Give the Players What They Want

Recently I DMed a couple of sessions, one for a group of kids and another for adults, where I did something I’d never rally done before. It’s a little thing but I thought I’d share as I think this is generally good advice for any group.

The advice is simply: ask the players what they want. Or more accurately, ask them what their character wants.

Just Ask

Ask the players what items and equipment their character wants. This could be a short wishlist of armor, weapons, gear and magic items or some personal objective or goals they wish to achieve. Some players may be upfront with what they want (like my daughter who made it clear, in no uncertain terms, that she would quit the game if she’d not get a baby stegosaurus). But other players may not be so forthcoming.

I play with a lot of kids and newer players that may not haven taken the time to think about what their character wants. A new player may not realize that they are not stuck with the equipment they gained during character creation. By asking the question, you gain insight into the character and can better craft the campaign for them. But it also gives the player a chance to stop and think about what they want.

You can either ask your players either in character or out of character. I’ll give an example of how I did it one way in a game I run for kids, and another way I did it for a group of adults.

Ask Out of Character

I run a game for my daughter, a couple of her friends, my wife, and the other kid’s mom. Due to the other kids moving and other out of game life things, we had taken a bit of a break, and have only played a handful of sessions since resuming. I was planing on giving a certain player an opportunity to obtain a magic item, as the other kids had previously received some when he had not. Before the break, he had been playing his paladin more or less like a barbarian – running in and hitting things with his great axe. This kid also plays a cleric in a school club group. Since returning he had been playing the paladin more like a cleric focusing on his spells.

I was trying to figure out what item I could give him that would feel like a reward and would also be useful to him. So at the start of a recent session I asked him if his character would rather at some point obtain better/magical armor, a weapon, or a magic item to improve his spell casting. He responded that he would like armor that improves his speed and mobility. This is awesome feedback as that was not something I had even thought of for him.

I then went on to ask each character what their character’s wish list was. This lead to a great conversation about their individual character goals. Things they each would like to accomplish and magic items or powers they would like to have. I explained that I will try to find ways to give each character a chance to shine in the story and obtain cool items, but they may not come all at once. In once session one character may get something and then a session or two later another would. They will all get a chance and should help each other obtain their goals.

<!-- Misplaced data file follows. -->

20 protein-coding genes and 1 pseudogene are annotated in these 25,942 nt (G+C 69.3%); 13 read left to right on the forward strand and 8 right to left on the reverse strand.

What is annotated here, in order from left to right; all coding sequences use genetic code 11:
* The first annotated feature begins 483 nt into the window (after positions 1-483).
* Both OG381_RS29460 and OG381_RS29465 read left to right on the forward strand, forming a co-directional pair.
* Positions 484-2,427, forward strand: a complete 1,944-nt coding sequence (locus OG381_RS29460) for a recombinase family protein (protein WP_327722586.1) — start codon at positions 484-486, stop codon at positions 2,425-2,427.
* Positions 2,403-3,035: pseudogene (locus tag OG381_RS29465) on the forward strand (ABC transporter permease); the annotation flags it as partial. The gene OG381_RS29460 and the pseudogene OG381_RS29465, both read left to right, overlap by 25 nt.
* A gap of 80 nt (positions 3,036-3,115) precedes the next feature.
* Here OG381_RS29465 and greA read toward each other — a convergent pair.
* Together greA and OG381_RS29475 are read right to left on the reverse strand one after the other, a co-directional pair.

Ask In Character

In another game, I DM for a group of adults. The party was recently helping a town prepare for an imminent attack by cultists. The captain of the guard led them to the armory where he said they could each select an item or two to arm themselves as they prepare to defend the town.

I then asked the players what armor and weapons their character was looking for. If the request was reasonable, sure enough it was there. They are still pretty low level, so this was nothing major but it gave them a chance to upgrade from leather armor to studded leather, grab a weapon they wanted but didn’t start with. And hidden in the corners were a few low level magic items.

One character had been struggling in previous sessions to be stealthy with the rest of the party. He is a paladin in a party with two druids and two rogues. He had switched from chain mail to leather armor in an attempt to be stealthy. But this meant a pretty drastic decrease in armor class. The party had pretty quickly run into trouble and the reduced AC really hurt.

So in the armory I presented them with a choice: there was a full set or plate armor, which would be a pretty good boost in AC, but there was also a set of Mithreal Chain Mail, which would be the same AC as what they had but without the disadvantage on stealth. They chose the Mithreal which gives me pretty good insight into what the character values and how they wish to play their character. I’ll try to reward this by working the Mithreal armor into how I describe successful stealth checks in future session

These examples illustrate two different ways to ask the players what the characters want. In both cases I learned things about how the players envision their characters and this will help me in crafting encounters that will be entertaining for the players and provide the characters with opportunities to express their vision and achieve their goals.

Published by Brandon Hansen

Hi, I’m Brandon. I enjoy playing D&D and being a dad. Not necessarily in that order. Prestidaditation is a place where I talk about the intersection of these two passions.

3 thoughts on “Give the Players What They Want

  1. Hey this was a really cool lil blog post. And I really like how it looks. All polished and everything.

    Good ways to ask what players want for their characters as I often find that they do things that I hadn’t even considdered


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